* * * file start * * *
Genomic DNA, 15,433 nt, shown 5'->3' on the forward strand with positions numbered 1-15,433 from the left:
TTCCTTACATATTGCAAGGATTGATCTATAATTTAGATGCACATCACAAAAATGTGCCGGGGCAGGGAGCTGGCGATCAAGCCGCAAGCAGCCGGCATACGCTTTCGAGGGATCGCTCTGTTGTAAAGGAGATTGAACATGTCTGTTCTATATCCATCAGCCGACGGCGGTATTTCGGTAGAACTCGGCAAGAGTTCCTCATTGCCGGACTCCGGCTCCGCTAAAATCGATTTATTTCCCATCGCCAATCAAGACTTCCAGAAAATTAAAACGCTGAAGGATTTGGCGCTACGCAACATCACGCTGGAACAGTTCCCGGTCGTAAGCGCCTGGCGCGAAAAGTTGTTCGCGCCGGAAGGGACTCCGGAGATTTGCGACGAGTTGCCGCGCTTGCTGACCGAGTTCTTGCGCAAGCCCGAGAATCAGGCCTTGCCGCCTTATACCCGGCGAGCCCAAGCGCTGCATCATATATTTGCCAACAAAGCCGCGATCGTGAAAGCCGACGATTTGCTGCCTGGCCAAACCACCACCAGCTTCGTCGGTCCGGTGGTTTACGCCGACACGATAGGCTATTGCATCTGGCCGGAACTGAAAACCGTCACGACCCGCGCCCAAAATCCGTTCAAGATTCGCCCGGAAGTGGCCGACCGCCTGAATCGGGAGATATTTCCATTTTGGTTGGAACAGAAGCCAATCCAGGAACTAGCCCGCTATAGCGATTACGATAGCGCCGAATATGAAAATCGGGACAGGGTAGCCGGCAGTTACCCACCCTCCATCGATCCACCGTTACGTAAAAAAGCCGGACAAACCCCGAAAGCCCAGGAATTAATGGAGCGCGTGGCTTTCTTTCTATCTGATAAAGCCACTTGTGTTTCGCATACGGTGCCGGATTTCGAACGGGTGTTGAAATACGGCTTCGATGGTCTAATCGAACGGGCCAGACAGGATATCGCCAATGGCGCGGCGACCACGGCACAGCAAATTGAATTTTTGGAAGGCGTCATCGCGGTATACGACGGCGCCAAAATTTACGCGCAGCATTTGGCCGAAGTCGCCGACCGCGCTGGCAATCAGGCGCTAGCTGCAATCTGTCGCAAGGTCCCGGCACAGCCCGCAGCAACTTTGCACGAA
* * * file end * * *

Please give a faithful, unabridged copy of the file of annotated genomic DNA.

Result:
Genomic DNA, 15,433 nt, shown 5'->3' on the forward strand with positions numbered 1-15,433 from the left:
TTCCTTACATATTGCAAGGATTGATCTATAATTTAGATGCACATCACAAAAATGTGCCGGGGCAGGGAGCTGGCGATCAAGCCGCAAGCAGCCGGCATACGCTTTCGAGGGATCGCTCTGTTGTAAAGGAGATTGAACATGTCTGTTCTATATCCATCAGCCGACGGCGGTATTTCGGTAGAACTCGGCAAGAGTTCCTCATTGCCGGACTCCGGCTCCGCTAAAATCGATTTATTTCCCATCGCCAATCAAGACTTCCAGAAAATTAAAACGCTGAAGGATTTGGCGCTACGCAACATCACGCTGGAACAGTTCCCGGTCGTAAGCGCCTGGCGCGAAAAGTTGTTCGCGCCGGAAGGGACTCCGGAGATTTGCGACGAGTTGCCGCGCTTGCTGACCGAGTTCTTGCGCAAGCCCGAGAATCAGGCCTTGCCGCCTTATACCCGGCGAGCCCAAGCGCTGCATCATATATTTGCCAACAAAGCCGCGATCGTGAAAGCCGACGATTTGCTGCCTGGCCAAACCACCACCAGCTTCGTCGGTCCGGTGGTTTACGCCGACACGATAGGCTATTGCATCTGGCCGGAACTGAAAACCGTCACGACCCGCGCCCAAAATCCGTTCAAGATTCGCCCGGAAGTGGCCGACCGCCTGAATCGGGAGATATTTCCATTTTGGTTGGAACAGAAGCCAATCCAGGAACTAGCCCGCTATAGCGATTACGATAGCGCCGAATATGAAAATCGGGACAGGGTAGCCGGCAGTTACCCACCCTCCATCGATCCACCGTTACGTAAAAAAGCCGGACAAACCCCGAAAGCCCAGGAATTAATGGAGCGCGTGGCTTTCTTTCTATCTGATAAAGCCACTTGTGTTTCGCATACGGTGCCGGATTTCGAACGGGTGTTGAAATACGGCTTCGATGGTCTAATCGAACGGGCCAGACAGGATATCGCCAATGGCGCGGCGACCACGGCACAGCAAATTGAATTTTTGGAAGGCGTCATCGCGGTATACGACGGCGCCAAAATTTACGCGCAGCATTTGGCCGAAGTCGCCGACCGCGCTGGCAATCAGGCGCTAGCTGCAATCTGTCGCAAGGTCCCGGCACAGCCCGCAGCAACTTTGCACGAA